Comparative National Elections Project
Principal Investigators: Richard Gunther, Department of Political Science
The Comparative National Elections Project (CNEP) is a multi-year, multi-county examination of how citizens in democracies around the world receive information about policies, parties, candidates, and politics during the course of election campaigns.
The project began in 1990 with a series of surveys in Germany, Britain, the United States and Japan. It was expanded in 1993 to include eight more countries in South America, Southern Europe, Eastern Europe and East Asia, and to include questions about support for democracy in newly emerging or re-established democratic regimes.
CNEP has recently expanded again to encompass 35 national election surveys in 21 countries including two in Africa as well as China. The surveys have also been expanded to include questions about the quality of democracy and corruption in the electoral process, the nature of identity in multi-cultural societies, and values that affect democracy or give rise to conflict. CNEP is now the third-largest international project of its kind.
Because CNEP collects so much information, its full potential could only be realized through a rigorously analytical and comparative collaboration of project participants.
The Mershon Center has made this possible by supporting a series of conferences at the University of Cape Town, South Africa; the Mateus Foundation in Vila Real, Portugal; the Yunnan Institute of Chinese Culture in Kunming, China; and, last year, in Trieste, Italy. Participants will meet again in Maputo, Mozambique, in 2008.
- attitudes toward democracy and citizenship
- party identification and party ratings
- information received through the media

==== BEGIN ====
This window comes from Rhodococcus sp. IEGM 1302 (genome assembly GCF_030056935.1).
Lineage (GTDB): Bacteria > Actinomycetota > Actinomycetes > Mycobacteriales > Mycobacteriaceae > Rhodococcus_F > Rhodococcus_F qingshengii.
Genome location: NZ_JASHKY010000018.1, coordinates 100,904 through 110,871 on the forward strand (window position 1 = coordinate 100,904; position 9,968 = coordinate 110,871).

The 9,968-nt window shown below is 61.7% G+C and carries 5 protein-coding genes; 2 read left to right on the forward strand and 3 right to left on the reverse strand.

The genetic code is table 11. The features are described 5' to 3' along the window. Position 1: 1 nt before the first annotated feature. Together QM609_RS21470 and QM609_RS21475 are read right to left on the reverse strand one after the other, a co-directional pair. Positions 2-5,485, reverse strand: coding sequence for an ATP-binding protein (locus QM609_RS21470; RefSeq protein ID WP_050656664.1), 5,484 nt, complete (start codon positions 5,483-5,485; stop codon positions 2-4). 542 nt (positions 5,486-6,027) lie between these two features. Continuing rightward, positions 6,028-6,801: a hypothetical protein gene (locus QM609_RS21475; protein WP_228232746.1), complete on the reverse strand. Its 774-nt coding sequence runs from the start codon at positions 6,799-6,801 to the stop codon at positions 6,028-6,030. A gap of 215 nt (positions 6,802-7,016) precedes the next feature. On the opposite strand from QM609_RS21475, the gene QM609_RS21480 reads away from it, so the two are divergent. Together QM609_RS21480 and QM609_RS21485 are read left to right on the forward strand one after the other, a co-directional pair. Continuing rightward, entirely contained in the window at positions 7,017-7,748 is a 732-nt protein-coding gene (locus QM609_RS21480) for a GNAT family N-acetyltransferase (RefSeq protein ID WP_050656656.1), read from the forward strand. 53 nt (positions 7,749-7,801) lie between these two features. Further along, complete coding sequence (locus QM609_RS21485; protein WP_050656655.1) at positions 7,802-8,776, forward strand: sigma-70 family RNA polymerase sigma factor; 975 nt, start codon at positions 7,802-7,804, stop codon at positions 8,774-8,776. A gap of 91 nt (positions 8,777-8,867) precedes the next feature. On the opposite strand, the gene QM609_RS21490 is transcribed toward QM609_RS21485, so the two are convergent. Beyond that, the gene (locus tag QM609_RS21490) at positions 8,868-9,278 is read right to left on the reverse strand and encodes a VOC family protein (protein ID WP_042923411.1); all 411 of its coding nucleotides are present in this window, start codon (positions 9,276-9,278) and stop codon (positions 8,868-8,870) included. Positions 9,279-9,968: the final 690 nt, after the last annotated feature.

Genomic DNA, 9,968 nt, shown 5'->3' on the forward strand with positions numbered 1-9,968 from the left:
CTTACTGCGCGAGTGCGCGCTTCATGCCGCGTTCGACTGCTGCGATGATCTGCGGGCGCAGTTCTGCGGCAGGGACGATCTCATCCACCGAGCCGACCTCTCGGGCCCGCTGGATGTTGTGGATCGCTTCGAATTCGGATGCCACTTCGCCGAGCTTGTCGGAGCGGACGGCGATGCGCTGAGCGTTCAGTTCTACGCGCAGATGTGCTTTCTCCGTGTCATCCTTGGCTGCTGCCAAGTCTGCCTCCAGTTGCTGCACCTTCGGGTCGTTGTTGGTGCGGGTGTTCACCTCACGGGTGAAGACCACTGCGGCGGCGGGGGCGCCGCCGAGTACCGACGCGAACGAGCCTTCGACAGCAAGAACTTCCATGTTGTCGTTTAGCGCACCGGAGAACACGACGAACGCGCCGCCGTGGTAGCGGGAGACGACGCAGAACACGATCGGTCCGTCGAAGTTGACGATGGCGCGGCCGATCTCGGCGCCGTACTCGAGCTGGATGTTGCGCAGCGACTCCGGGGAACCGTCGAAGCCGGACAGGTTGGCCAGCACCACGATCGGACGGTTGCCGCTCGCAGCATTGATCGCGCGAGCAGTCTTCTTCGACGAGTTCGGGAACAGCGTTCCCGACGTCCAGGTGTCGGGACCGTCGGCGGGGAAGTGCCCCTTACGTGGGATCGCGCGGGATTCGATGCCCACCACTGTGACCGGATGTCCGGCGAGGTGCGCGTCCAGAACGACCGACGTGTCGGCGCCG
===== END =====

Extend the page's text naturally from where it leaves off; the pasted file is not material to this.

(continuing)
- information received through personal networks
- information received through political parties
- citizen interest, involvement, knowledge and participation
Participants are now working to standardize data from all 35 surveys so they can make accurate cross-national comparisons. While these surveys asked many of the same questions, answers were often scored differently, making direct comparisons impossible.
Over the past year many of the country team leaders and the data archiving staff in South Africa have been engaged in the massive task of standardizing response categories for each of the 35 surveys, some of which include up to 600 different variables. This will greatly facilitate analysis of these data, which form the basis of the project’s next book.
The 35 national surveys are all posted on the CNEP web site. Researchers can download macro reports, as well as questionnaires, SPSS data sets, and other information. These data sets are one of CNEP’s biggest contributions, providing the basis not only for the CNEP project itself, but for social science research around the world.
So far CNEP has produced more than 100 book chapters and journal articles and six books. For more information, please see the CNEP web site at www.cnep.ics.ul.pt.